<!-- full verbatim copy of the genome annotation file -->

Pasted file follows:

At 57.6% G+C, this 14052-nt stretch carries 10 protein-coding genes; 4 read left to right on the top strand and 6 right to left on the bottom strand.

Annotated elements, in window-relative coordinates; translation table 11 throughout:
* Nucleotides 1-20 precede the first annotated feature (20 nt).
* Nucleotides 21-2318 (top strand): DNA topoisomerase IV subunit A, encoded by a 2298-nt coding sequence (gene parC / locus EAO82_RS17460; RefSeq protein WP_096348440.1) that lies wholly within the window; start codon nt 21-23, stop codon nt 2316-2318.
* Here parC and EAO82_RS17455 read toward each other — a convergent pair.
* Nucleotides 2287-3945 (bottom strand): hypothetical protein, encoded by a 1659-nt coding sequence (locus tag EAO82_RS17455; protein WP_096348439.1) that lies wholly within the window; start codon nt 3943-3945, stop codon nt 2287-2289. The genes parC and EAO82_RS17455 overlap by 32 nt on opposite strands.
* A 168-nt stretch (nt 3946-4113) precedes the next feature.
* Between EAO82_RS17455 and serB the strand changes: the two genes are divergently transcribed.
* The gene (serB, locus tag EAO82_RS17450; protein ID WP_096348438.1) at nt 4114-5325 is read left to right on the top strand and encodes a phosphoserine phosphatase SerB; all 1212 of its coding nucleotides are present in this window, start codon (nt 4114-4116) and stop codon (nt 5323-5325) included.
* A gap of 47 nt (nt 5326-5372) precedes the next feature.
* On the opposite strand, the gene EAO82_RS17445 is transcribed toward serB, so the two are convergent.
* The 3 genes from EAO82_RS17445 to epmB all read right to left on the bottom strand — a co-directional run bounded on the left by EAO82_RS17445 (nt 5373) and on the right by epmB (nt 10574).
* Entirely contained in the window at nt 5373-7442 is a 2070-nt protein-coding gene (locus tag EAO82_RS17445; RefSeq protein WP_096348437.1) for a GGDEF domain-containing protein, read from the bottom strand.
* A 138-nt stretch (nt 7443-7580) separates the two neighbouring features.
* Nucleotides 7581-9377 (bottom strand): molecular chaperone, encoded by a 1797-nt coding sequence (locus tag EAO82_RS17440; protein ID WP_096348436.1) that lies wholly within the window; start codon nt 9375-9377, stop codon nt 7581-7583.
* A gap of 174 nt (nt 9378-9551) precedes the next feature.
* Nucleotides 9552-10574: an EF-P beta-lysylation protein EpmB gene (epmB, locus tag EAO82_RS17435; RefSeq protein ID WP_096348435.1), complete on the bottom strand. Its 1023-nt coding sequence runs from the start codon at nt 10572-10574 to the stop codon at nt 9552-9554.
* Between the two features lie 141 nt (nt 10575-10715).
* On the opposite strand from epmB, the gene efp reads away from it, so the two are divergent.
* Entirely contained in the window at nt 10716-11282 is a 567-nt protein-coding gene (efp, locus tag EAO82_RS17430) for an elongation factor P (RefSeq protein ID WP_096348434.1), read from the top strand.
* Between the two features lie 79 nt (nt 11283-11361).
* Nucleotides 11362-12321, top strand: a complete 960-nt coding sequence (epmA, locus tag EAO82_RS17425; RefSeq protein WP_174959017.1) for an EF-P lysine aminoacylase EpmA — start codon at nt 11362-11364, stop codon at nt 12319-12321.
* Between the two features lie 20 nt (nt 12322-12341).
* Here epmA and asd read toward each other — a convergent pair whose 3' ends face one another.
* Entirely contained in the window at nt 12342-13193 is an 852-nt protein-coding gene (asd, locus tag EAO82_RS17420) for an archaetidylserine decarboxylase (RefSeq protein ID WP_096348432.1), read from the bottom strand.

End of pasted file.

At 57.6% G+C, this 14052-nt stretch carries 10 protein-coding genes; 4 read left to right on the top strand and 6 right to left on the bottom strand.

Annotated elements, in window-relative coordinates; translation table 11 throughout:
* Nucleotides 1-20 precede the first annotated feature (20 nt).
* Nucleotides 21-2318 (top strand): DNA topoisomerase IV subunit A, encoded by a 2298-nt coding sequence (gene parC / locus EAO82_RS17460; RefSeq protein WP_096348440.1) that lies wholly within the window; start codon nt 21-23, stop codon nt 2316-2318.
* Here parC and EAO82_RS17455 read toward each other — a convergent pair.
* Nucleotides 2287-3945 (bottom strand): hypothetical protein, encoded by a 1659-nt coding sequence (locus tag EAO82_RS17455; protein WP_096348439.1) that lies wholly within the window; start codon nt 3943-3945, stop codon nt 2287-2289. The genes parC and EAO82_RS17455 overlap by 32 nt on opposite strands.
* A 168-nt stretch (nt 3946-4113) precedes the next feature.
* Between EAO82_RS17455 and serB the strand changes: the two genes are divergently transcribed.
* The gene (serB, locus tag EAO82_RS17450; protein ID WP_096348438.1) at nt 4114-5325 is read left to right on the top strand and encodes a phosphoserine phosphatase SerB; all 1212 of its coding nucleotides are present in this window, start codon (nt 4114-4116) and stop codon (nt 5323-5325) included.
* A gap of 47 nt (nt 5326-5372) precedes the next feature.
* On the opposite strand, the gene EAO82_RS17445 is transcribed toward serB, so the two are convergent.
* The 3 genes from EAO82_RS17445 to epmB all read right to left on the bottom strand — a co-directional run bounded on the left by EAO82_RS17445 (nt 5373) and on the right by epmB (nt 10574).
* Entirely contained in the window at nt 5373-7442 is a 2070-nt protein-coding gene (locus tag EAO82_RS17445; RefSeq protein WP_096348437.1) for a GGDEF domain-containing protein, read from the bottom strand.
* A 138-nt stretch (nt 7443-7580) separates the two neighbouring features.
* Nucleotides 7581-9377 (bottom strand): molecular chaperone, encoded by a 1797-nt coding sequence (locus tag EAO82_RS17440; protein ID WP_096348436.1) that lies wholly within the window; start codon nt 9375-9377, stop codon nt 7581-7583.
* A gap of 174 nt (nt 9378-9551) precedes the next feature.
* Nucleotides 9552-10574: an EF-P beta-lysylation protein EpmB gene (epmB, locus tag EAO82_RS17435; RefSeq protein ID WP_096348435.1), complete on the bottom strand. Its 1023-nt coding sequence runs from the start codon at nt 10572-10574 to the stop codon at nt 9552-9554.
* Between the two features lie 141 nt (nt 10575-10715).
* On the opposite strand from epmB, the gene efp reads away from it, so the two are divergent.
* Entirely contained in the window at nt 10716-11282 is a 567-nt protein-coding gene (efp, locus tag EAO82_RS17430) for an elongation factor P (RefSeq protein ID WP_096348434.1), read from the top strand.
* Between the two features lie 79 nt (nt 11283-11361).
* Nucleotides 11362-12321, top strand: a complete 960-nt coding sequence (epmA, locus tag EAO82_RS17425; RefSeq protein WP_174959017.1) for an EF-P lysine aminoacylase EpmA — start codon at nt 11362-11364, stop codon at nt 12319-12321.
* Between the two features lie 20 nt (nt 12322-12341).
* Here epmA and asd read toward each other — a convergent pair whose 3' ends face one another.
* Entirely contained in the window at nt 12342-13193 is an 852-nt protein-coding gene (asd, locus tag EAO82_RS17420) for an archaetidylserine decarboxylase (RefSeq protein ID WP_096348432.1), read from the bottom strand.